[ Extra Fine Points Index ]
BY DON FLUCKINGER • Every once in a while, Richard and I have these “Who’s on first” discussions. I admit, I like setting him up. Teeing him up like Tiger Woods putting the newest Titleist distance ball on an elevated par-5 blue tee.
I kicked off the latest such exchange with this:
Some dude put a brass (don't see these too often compared to others) Targa up on eBay. I got it with 6 days, 23hrs+ to go in a 7-day auction…I am surprised I even saw it before someone else took the cheap buy it now.
But it's brassed. All over the cap and barrel, 100%. Except the clip, gold plating's intact.
|Richard took the bait, answering his email after a long day at the pen-repair office.|
Targa collectors know I’m alluding to the peculiarly compelling Targa made entirely of brass. Not really brassed, per se, which refers to the base metal left behind when gold, silver, nickel or whatever plating wears off.
Of course, Richard took the bait, answering his email after a long day at the pen-repair office:
I hate to disillusion you, but 100% brassing is not possible.
Brassing results only from wear, and there is no way that 100% of a pen's surface will ever be exposed to enough wear to brass every square micron.
Ha! I had him!
Apparently you aren't familiar with Targa model 1020: Imperial Brass.
(that was the whole point, it's a pen *made out of brass* except for the gold plate clip).
Digging in his heels, Richard starts clarifying:
If it's made of exposed brass it isn't brassed. Brassing is defined in the hobby as the wearing away of the surface metal (gold fill, gold plate, rhodium plate, etc.) to expose the base metal beneath.
And if you throw it to first, who gets it? Right. What’s brassing? I don’t know. Third base! Why? He’s in left field!
At this point, I let up on the email gas pedal before it conflagrated into an all-out flame war. Let me tell you, it’s never a smart move to have too many laughs at the expense of your favorite pen repairman.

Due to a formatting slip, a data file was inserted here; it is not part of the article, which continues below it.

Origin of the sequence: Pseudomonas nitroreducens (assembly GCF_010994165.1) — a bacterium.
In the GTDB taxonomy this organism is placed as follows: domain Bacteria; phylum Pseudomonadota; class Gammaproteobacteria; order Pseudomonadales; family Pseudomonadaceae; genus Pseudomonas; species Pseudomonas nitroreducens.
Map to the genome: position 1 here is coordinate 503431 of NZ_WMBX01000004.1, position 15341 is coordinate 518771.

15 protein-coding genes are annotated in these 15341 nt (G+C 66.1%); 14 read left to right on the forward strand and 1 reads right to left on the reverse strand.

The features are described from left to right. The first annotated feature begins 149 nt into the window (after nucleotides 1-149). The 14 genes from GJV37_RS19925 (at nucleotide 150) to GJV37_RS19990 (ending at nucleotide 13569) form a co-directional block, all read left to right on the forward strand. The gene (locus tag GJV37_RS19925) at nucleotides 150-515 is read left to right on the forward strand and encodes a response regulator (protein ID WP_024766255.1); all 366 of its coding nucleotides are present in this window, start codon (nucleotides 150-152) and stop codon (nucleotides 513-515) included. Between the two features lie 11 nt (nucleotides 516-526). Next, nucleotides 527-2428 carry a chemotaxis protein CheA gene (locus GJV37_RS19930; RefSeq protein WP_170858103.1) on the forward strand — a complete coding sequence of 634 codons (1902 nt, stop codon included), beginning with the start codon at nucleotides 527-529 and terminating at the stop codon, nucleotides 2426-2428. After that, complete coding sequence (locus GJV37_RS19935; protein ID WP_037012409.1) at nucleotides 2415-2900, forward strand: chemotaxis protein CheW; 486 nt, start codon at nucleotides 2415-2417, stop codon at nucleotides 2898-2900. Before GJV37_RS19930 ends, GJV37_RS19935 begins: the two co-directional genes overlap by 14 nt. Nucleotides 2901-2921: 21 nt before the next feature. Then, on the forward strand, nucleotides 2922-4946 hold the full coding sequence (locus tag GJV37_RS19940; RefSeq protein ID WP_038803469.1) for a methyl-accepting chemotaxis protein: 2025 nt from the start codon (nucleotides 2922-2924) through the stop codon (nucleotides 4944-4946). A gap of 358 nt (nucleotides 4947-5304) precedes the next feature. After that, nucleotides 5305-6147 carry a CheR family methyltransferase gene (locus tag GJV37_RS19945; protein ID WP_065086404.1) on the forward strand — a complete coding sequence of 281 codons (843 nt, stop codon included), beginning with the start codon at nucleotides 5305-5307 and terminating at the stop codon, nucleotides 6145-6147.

(I learned that one the hard way. Imagine being on the receiving end of a Waterman Florida Blue water balloon.)
But the discussion testifies to the uniqueness of the pen. Who on earth would want a brass pen, considering that, in its normal context of base metal, the sight of brass makes the typical pen collector recoil?
Few collectors have seen these Targa 1020s, and if they have, they haven’t really looked twice at them. That’s too bad, because one has to actually write with one of these to understand its appeal. Its smooth, golden looks and nice feel makes the pen a bona fide keeper, in my book. And there’s never any worries about wearing off the plating. It’s a dressy pen that will stand up to black-tie appearances, oddly dignified and compelling even though it has barely a sniff of what Montblanc would define as “precious metals.”
Clearly the Targa 1020 was a presentation pen. It can be found today bearing all kinds of corporate logos. While I wasn’t around at Sheaffer in the 1970s, it seems to me that the company made a blue million of these and couldn’t sell very many in their usual outlets. So they gave the sales staff marching orders to dump them for cheap on to the corporate market as awards and premiums.
Sheaffer even went so far as to make a large presentation set with a brass-plated case that holds not only the pen but a smaller brass-plated case for cartridges.
The eBay pen I referred to in emails above included a GM logo etched on the presentation case. A collector I met a couple weeks ago at the Boston Pen Show showed me one that came from the Carter White House with the presidential seal on top of the cap instead of the typical plain black circle.
The other odd thing is that the Targas made of solid silver and brass are called “Imperial silver” or in the case of this pen, “Imperial brass.” Sheaffer’s marketing scheme even included different logos for the brass and silver.
Who knows what makes this particular Imperial flavor of metal better than the usual silver or brass, but I can tell you they’re great pens with that all-time classic Sheaffer gold inlaid nib. Certainly they don’t call the gunmetal Targa “Imperial gunmetal” or the gold and silver plate ones “Imperial electroplate.”
I liked the brass one so much that I picked up one just like it at a dealer table at the Boston Pen Show, just to have one to carry and keep the other one nice. You know, to keep it from brassing. Or whatever Richard’s calling it nowadays.
Further Reading: Price It Yourself! The Definitive, Down-to-earth Guide to Appraising Antiques and Collectibles in your Home, at Auctions, Estate Sales, Shops, and Yard Sales, by David Harris
Ever wonder how the experts appraise something, and you want to figure out how close your “gut feeling” is to an item’s actual worth? You might not become a pro appraiser overnight, but you can certainly get in the ballpark.
|Freelance writer Don Fluckinger lives in Nashua, New Hampshire, and is the son-in-law of Richard Binder. His articles have been published in Antiques Roadshow Insider, The Boston Globe, and on the Biddersedge.com collectibles Web site. Please note: Any opinions stated in this column are Don’s alone and do not necessarily reflect those of Richard Binder or this Web site.|